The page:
Flounder are one of the inshore species that often get overlooked by anglers who are on the constant hunt for snook and redfish. However, flounder, although sometimes elusive and difficult to catch, are a very fun fish to catch and taste delicious too.
What is a Flounder?
A flounder is one of the most interesting fish in the ocean. These flat, one-sided fish have both of their eyes fixed on one side of their head. They disguise themselves by burrowing into the ocean floor. While camouflaged in the sand, they wait patiently to ambush passing prey.
Flounder are heavy bottom feeders and spend most of their time on the ocean floor searching for forage, such as shrimp, crabs and small baitfish. And although they may not seem too fast, flounder are vicious predators. They are extremely quick and have no problem catching baitfish and other fast-moving prey.
Where/When to Target Flounder
Since they are primarily bottom feeders, it’s best to target flounder in areas with hard fertile bottom. Places such as shallow flats with a mix of grass and sand, boat docks, oyster bars and spoil islands. Areas with current, such as bridges, channels, inlets, passes, and beaches are also good places to target flounder.
I’ve learned that spring, summer and fall are the best times of year to target flounder.
When targeting flounder, and most other saltwater fish, anglers should try to pay attention to the tide. I haven’t found any certain tide to be best for flounder. However, current is important when flounder fishing. Even just a little bit of water flow can increase an angler’s chances of catching flounder. If anglers are struggling to find current, they should look around bridges, inlets, and channels.
Best Baits/Lures for Flounder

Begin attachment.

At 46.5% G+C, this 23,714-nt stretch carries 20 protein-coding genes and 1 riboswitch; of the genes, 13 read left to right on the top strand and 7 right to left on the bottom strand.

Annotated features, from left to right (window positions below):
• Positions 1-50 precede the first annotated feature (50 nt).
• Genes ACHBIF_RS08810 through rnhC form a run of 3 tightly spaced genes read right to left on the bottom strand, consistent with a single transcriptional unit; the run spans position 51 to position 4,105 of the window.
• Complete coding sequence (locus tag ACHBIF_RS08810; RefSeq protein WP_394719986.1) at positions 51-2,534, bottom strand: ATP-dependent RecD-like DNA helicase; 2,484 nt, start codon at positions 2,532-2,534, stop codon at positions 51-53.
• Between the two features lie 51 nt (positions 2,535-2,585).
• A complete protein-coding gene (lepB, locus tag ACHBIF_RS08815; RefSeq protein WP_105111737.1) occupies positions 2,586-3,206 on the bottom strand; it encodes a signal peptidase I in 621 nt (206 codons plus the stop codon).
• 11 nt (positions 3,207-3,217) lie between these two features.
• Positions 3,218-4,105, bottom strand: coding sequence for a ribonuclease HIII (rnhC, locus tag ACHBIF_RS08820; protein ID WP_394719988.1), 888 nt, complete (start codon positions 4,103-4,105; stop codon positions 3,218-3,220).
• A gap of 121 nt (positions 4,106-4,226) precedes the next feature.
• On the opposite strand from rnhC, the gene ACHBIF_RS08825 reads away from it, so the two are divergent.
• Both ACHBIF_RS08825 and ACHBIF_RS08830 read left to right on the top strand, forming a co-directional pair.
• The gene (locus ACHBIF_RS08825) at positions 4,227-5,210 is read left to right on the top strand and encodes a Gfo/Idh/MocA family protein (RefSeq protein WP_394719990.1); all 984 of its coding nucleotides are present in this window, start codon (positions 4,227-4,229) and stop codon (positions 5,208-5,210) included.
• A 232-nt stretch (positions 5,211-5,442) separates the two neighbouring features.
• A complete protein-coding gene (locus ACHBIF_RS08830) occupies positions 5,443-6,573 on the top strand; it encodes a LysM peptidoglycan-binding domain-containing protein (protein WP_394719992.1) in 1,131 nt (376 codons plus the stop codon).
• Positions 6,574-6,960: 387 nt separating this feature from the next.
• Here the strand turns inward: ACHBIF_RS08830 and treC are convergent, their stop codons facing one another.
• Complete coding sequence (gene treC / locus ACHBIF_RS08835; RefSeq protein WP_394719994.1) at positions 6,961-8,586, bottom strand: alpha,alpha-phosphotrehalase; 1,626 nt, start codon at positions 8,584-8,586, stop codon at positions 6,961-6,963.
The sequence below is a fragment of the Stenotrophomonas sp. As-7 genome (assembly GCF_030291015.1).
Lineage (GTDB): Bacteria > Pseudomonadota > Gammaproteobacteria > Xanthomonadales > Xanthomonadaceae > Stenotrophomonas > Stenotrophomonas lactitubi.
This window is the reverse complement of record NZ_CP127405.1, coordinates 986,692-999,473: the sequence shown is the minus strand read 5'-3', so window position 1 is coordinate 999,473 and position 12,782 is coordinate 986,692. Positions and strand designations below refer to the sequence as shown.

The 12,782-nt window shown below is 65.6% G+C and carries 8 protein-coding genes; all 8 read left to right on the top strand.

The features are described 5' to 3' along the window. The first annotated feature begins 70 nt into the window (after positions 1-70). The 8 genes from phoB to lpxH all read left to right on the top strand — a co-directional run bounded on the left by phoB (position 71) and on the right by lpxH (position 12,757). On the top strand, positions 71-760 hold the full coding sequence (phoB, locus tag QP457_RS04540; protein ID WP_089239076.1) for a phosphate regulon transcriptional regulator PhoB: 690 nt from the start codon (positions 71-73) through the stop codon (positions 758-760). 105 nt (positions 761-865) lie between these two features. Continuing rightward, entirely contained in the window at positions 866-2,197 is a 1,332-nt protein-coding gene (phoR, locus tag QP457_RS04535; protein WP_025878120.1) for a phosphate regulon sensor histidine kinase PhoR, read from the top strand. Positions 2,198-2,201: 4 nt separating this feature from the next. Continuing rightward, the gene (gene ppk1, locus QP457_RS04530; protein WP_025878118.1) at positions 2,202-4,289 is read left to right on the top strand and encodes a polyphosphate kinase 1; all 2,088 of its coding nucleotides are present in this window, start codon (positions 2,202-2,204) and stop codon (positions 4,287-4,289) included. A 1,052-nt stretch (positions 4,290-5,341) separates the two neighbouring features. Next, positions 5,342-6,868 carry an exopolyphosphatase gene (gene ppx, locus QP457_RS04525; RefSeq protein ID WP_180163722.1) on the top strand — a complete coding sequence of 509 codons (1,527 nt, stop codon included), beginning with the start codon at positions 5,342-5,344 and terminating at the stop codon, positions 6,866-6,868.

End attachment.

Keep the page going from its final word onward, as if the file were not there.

Anglers can use both artificial lures an live bait to catch flounder. However, if I’m targeting flounder I prefer using live bait. Live shrimp, greenies, and threadfins are all excellent options for flounder fishing. I try to use baits that are a little bit smaller when fishing for flounder. It’s been my experience that flounder prefer eating smaller prey.
While live bait tends to work better, if anglers prefer to use artificial lures, some of the best include small swimbaits, flukes and artificial shrimp.
Artificial Shrimp: https://amzn.to/3r00s2f
When targeting flounder, I like using light line and a light rod. I prefer a 7ft medium action spinning rod paired with a 3000 sized spinning reel. I spool that reel with 10-15 pound braided line, tied to a 15-20 pound fluorocarbon leader.
I typically rig live bait on a 1/0 or 2/0 circle hook and attach a small split shot sinker 12-16 inches above the bait. This keeps the bait on the bottom but still allows it to move around. If I’m fishing deeper water, I might need more than one sinker to keep the bait on the bottom.
I sometimes rig live bait on a poppin’ cork and drift it across a flat just a few inches off the bottom. This is often a good technique to try when the bite is tough.
When anglers are targeting flounder, they should be patient. If they get a bite, anglers should wait a few seconds before tightening their line to set the hook. Flounder often take a little while to fully engulf a bait.
Although I rarely keep flounder or any fish for that matter, some anglers like keeping their catch. If anglers are going to keep a few fish, flounder are a delicious choice! If you do enjoy keeping fish for dinner, it’s important to know the regulations.
In the state of Florida, a flounder must be at least 14 inches to be considered legal size. No anglers may keep more than 5 flounder per day. And the closed season for flounder is October 15th to November 30th. (Keep in mind, regulations may vary in other states).
Back to You
Fishing for flounder can be a very fun experience, especially when you catch several in a single outing! They are beautiful fish, they fight hard, and they are taste wonderful. So, if you ever find yourself fishing near the coast, whether you’re on the bank or in a boat, be sure to try for a few flounder.
Happy fishing and keep your hooks wet!